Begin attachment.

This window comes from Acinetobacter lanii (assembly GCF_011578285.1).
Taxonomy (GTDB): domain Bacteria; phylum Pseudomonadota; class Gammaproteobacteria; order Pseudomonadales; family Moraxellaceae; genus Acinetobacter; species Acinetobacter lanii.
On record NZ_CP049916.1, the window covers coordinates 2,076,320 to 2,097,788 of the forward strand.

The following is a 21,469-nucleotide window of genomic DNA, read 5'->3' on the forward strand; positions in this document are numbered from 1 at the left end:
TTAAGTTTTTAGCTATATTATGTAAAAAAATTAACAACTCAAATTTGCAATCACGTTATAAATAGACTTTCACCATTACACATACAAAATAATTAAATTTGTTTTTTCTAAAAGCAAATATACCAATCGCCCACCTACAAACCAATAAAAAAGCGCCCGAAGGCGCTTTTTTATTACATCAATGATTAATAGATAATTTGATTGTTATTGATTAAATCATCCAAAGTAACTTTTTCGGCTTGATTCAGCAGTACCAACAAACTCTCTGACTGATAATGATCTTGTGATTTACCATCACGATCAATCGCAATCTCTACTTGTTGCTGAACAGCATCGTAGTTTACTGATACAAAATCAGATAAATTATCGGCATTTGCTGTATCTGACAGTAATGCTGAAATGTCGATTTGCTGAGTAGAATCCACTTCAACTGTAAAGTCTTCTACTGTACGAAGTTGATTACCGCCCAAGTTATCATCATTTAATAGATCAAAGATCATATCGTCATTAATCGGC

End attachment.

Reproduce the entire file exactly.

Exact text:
This window comes from Acinetobacter lanii (assembly GCF_011578285.1).
Taxonomy (GTDB): domain Bacteria; phylum Pseudomonadota; class Gammaproteobacteria; order Pseudomonadales; family Moraxellaceae; genus Acinetobacter; species Acinetobacter lanii.
On record NZ_CP049916.1, the window covers coordinates 2,076,320 to 2,097,788 of the forward strand.

The following is a 21,469-nucleotide window of genomic DNA, read 5'->3' on the forward strand; positions in this document are numbered from 1 at the left end:
TTAAGTTTTTAGCTATATTATGTAAAAAAATTAACAACTCAAATTTGCAATCACGTTATAAATAGACTTTCACCATTACACATACAAAATAATTAAATTTGTTTTTTCTAAAAGCAAATATACCAATCGCCCACCTACAAACCAATAAAAAAGCGCCCGAAGGCGCTTTTTTATTACATCAATGATTAATAGATAATTTGATTGTTATTGATTAAATCATCCAAAGTAACTTTTTCGGCTTGATTCAGCAGTACCAACAAACTCTCTGACTGATAATGATCTTGTGATTTACCATCACGATCAATCGCAATCTCTACTTGTTGCTGAACAGCATCGTAGTTTACTGATACAAAATCAGATAAATTATCGGCATTTGCTGTATCTGACAGTAATGCTGAAATGTCGATTTGCTGAGTAGAATCCACTTCAACTGTAAAGTCTTCTACTGTACGAAGTTGATTACCGCCCAAGTTATCATCATTTAATAGATCAAAGATCATATCGTCATTAATCGGC